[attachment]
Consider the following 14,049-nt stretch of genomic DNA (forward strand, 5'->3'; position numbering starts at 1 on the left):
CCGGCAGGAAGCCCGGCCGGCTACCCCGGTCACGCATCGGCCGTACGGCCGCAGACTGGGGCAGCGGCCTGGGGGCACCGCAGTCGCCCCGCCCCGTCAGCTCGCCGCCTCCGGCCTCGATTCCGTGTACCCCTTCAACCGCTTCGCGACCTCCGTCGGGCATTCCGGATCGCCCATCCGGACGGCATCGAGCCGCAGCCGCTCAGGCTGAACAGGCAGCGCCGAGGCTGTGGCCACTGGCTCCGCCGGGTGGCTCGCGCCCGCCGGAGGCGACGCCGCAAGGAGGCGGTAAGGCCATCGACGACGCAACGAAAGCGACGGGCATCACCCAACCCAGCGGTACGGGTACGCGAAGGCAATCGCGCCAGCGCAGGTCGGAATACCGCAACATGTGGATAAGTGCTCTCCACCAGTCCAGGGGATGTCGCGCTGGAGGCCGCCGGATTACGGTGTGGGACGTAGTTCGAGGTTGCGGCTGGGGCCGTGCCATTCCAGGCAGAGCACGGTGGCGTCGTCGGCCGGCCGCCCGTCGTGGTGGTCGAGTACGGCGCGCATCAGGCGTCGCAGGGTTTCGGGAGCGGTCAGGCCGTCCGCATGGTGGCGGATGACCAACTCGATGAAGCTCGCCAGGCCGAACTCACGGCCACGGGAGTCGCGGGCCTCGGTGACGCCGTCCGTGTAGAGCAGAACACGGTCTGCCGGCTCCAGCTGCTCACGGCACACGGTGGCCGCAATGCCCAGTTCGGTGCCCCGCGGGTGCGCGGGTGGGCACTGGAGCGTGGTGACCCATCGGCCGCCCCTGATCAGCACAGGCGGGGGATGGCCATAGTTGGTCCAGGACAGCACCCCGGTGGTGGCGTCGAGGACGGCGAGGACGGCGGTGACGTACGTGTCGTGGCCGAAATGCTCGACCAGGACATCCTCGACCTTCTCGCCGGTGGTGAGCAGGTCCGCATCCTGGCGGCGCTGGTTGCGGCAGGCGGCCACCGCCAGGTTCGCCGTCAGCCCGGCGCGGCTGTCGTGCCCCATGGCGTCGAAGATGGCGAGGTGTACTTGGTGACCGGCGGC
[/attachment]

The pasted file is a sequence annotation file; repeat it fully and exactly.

Consider the following 14,049-nt stretch of genomic DNA (forward strand, 5'->3'; position numbering starts at 1 on the left):
CCGGCAGGAAGCCCGGCCGGCTACCCCGGTCACGCATCGGCCGTACGGCCGCAGACTGGGGCAGCGGCCTGGGGGCACCGCAGTCGCCCCGCCCCGTCAGCTCGCCGCCTCCGGCCTCGATTCCGTGTACCCCTTCAACCGCTTCGCGACCTCCGTCGGGCATTCCGGATCGCCCATCCGGACGGCATCGAGCCGCAGCCGCTCAGGCTGAACAGGCAGCGCCGAGGCTGTGGCCACTGGCTCCGCCGGGTGGCTCGCGCCCGCCGGAGGCGACGCCGCAAGGAGGCGGTAAGGCCATCGACGACGCAACGAAAGCGACGGGCATCACCCAACCCAGCGGTACGGGTACGCGAAGGCAATCGCGCCAGCGCAGGTCGGAATACCGCAACATGTGGATAAGTGCTCTCCACCAGTCCAGGGGATGTCGCGCTGGAGGCCGCCGGATTACGGTGTGGGACGTAGTTCGAGGTTGCGGCTGGGGCCGTGCCATTCCAGGCAGAGCACGGTGGCGTCGTCGGCCGGCCGCCCGTCGTGGTGGTCGAGTACGGCGCGCATCAGGCGTCGCAGGGTTTCGGGAGCGGTCAGGCCGTCCGCATGGTGGCGGATGACCAACTCGATGAAGCTCGCCAGGCCGAACTCACGGCCACGGGAGTCGCGGGCCTCGGTGACGCCGTCCGTGTAGAGCAGAACACGGTCTGCCGGCTCCAGCTGCTCACGGCACACGGTGGCCGCAATGCCCAGTTCGGTGCCCCGCGGGTGCGCGGGTGGGCACTGGAGCGTGGTGACCCATCGGCCGCCCCTGATCAGCACAGGCGGGGGATGGCCATAGTTGGTCCAGGACAGCACCCCGGTGGTGGCGTCGAGGACGGCGAGGACGGCGGTGACGTACGTGTCGTGGCCGAAATGCTCGACCAGGACATCCTCGACCTTCTCGCCGGTGGTGAGCAGGTCCGCATCCTGGCGGCGCTGGTTGCGGCAGGCGGCCACCGCCAGGTTCGCCGTCAGCCCGGCGCGGCTGTCGTGCCCCATGGCGTCGAAGATGGCGAGGTGTACTTGGTGACCGGCGGC